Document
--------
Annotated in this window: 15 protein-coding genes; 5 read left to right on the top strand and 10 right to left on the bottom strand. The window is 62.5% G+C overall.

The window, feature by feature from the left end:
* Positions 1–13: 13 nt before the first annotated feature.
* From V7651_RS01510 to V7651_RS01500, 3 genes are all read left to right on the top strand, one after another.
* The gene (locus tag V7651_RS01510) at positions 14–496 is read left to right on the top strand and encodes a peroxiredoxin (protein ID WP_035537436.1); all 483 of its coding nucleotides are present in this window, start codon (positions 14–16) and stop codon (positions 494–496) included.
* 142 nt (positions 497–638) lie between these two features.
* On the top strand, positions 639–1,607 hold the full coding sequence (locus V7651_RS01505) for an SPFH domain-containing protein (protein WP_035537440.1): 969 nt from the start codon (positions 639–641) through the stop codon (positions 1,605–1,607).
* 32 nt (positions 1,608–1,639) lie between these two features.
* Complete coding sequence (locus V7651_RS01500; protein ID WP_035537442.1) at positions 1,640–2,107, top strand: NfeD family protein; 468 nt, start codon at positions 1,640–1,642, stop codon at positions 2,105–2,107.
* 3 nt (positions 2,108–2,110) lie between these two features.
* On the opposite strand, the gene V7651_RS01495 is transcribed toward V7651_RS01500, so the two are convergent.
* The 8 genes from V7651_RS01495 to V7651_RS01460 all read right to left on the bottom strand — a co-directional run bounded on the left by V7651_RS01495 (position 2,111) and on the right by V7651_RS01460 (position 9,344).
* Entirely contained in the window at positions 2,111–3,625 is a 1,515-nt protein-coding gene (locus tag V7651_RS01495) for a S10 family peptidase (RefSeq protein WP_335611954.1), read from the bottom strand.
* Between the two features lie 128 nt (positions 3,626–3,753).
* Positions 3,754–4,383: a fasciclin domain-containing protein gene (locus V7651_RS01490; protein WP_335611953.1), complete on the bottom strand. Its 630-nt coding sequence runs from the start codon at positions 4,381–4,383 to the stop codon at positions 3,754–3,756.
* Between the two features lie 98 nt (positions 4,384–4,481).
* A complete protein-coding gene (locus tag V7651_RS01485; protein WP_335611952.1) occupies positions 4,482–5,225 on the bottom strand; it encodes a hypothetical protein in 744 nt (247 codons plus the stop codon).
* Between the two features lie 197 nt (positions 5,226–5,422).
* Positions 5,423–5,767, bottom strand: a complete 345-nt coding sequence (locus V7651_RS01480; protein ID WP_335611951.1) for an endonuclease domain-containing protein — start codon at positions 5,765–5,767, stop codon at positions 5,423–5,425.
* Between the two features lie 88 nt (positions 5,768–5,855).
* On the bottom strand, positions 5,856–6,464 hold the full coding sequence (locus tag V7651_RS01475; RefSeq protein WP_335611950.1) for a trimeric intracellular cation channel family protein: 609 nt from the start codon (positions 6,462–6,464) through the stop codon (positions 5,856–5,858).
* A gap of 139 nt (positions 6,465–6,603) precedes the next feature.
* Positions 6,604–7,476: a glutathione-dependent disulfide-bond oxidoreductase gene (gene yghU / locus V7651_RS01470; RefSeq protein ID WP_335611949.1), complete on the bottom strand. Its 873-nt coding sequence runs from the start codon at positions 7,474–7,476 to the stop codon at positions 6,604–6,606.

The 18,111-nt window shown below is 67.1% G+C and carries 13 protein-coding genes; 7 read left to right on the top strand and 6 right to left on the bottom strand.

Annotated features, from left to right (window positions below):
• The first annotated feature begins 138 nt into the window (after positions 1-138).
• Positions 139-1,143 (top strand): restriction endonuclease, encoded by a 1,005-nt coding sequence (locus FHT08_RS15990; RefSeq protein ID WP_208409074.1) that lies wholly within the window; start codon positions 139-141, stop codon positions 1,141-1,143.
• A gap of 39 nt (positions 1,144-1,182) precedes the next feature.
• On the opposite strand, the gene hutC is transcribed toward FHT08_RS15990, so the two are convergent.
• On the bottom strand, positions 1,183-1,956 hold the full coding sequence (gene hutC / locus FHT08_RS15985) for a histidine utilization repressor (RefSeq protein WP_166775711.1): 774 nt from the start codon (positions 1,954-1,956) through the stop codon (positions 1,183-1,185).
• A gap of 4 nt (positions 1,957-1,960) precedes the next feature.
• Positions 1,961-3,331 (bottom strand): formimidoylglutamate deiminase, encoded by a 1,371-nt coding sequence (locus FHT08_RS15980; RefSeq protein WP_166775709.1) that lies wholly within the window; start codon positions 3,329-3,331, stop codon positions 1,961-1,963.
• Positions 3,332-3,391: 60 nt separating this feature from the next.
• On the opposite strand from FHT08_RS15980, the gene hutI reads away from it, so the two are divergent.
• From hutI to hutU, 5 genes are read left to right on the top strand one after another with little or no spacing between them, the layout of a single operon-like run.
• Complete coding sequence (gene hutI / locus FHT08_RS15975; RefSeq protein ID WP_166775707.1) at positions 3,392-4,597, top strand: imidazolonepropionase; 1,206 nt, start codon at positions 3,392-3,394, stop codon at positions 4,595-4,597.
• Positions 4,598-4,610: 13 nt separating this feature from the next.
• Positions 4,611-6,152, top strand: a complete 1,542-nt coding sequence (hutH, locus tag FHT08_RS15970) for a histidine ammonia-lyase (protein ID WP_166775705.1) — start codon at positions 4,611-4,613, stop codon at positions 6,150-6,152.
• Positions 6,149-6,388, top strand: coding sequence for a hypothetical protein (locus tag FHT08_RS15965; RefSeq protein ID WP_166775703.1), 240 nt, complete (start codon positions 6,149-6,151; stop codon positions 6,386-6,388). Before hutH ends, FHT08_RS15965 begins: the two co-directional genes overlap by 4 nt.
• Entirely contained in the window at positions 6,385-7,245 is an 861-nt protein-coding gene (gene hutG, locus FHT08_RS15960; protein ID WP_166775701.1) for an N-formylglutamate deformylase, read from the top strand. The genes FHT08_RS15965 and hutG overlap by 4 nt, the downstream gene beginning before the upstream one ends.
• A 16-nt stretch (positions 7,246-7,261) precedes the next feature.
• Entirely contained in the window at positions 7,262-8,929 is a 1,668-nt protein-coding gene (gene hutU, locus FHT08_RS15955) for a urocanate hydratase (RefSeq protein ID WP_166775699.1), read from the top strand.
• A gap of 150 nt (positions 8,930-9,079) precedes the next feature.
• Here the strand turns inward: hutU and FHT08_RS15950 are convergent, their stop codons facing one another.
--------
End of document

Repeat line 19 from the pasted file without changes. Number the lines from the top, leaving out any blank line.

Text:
* Positions 5,423–5,767, bottom strand: a complete 345-nt coding sequence (locus V7651_RS01480; protein ID WP_335611951.1) for an endonuclease domain-containing protein — start codon at positions 5,765–5,767, stop codon at positions 5,423–5,425.